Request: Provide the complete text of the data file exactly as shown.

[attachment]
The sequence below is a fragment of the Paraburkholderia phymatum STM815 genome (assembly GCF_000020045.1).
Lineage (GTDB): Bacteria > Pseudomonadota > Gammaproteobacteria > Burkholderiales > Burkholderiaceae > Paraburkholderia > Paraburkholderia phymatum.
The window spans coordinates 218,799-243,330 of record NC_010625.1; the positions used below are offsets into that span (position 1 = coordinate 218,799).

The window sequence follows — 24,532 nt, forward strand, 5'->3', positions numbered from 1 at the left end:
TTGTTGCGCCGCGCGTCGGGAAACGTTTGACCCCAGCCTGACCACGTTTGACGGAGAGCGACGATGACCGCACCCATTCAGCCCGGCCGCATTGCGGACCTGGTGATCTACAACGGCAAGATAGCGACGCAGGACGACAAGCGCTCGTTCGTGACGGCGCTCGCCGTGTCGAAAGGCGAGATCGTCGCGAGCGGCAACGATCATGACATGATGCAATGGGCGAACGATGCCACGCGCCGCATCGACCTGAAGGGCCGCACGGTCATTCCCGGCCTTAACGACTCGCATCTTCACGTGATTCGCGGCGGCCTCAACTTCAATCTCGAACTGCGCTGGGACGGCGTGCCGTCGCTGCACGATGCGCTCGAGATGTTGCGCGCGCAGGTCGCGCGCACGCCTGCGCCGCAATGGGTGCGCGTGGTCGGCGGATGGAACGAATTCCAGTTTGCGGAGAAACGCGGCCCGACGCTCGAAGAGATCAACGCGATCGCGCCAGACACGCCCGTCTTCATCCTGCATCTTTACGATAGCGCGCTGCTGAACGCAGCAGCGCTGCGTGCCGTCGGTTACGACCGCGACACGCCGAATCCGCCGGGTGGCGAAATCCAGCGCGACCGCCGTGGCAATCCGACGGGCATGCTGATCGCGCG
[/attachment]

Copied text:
The sequence below is a fragment of the Paraburkholderia phymatum STM815 genome (assembly GCF_000020045.1).
Lineage (GTDB): Bacteria > Pseudomonadota > Gammaproteobacteria > Burkholderiales > Burkholderiaceae > Paraburkholderia > Paraburkholderia phymatum.
The window spans coordinates 218,799-243,330 of record NC_010625.1; the positions used below are offsets into that span (position 1 = coordinate 218,799).

The window sequence follows — 24,532 nt, forward strand, 5'->3', positions numbered from 1 at the left end:
TTGTTGCGCCGCGCGTCGGGAAACGTTTGACCCCAGCCTGACCACGTTTGACGGAGAGCGACGATGACCGCACCCATTCAGCCCGGCCGCATTGCGGACCTGGTGATCTACAACGGCAAGATAGCGACGCAGGACGACAAGCGCTCGTTCGTGACGGCGCTCGCCGTGTCGAAAGGCGAGATCGTCGCGAGCGGCAACGATCATGACATGATGCAATGGGCGAACGATGCCACGCGCCGCATCGACCTGAAGGGCCGCACGGTCATTCCCGGCCTTAACGACTCGCATCTTCACGTGATTCGCGGCGGCCTCAACTTCAATCTCGAACTGCGCTGGGACGGCGTGCCGTCGCTGCACGATGCGCTCGAGATGTTGCGCGCGCAGGTCGCGCGCACGCCTGCGCCGCAATGGGTGCGCGTGGTCGGCGGATGGAACGAATTCCAGTTTGCGGAGAAACGCGGCCCGACGCTCGAAGAGATCAACGCGATCGCGCCAGACACGCCCGTCTTCATCCTGCATCTTTACGATAGCGCGCTGCTGAACGCAGCAGCGCTGCGTGCCGTCGGTTACGACCGCGACACGCCGAATCCGCCGGGTGGCGAAATCCAGCGCGACCGCCGTGGCAATCCGACGGGCATGCTGATCGCGCG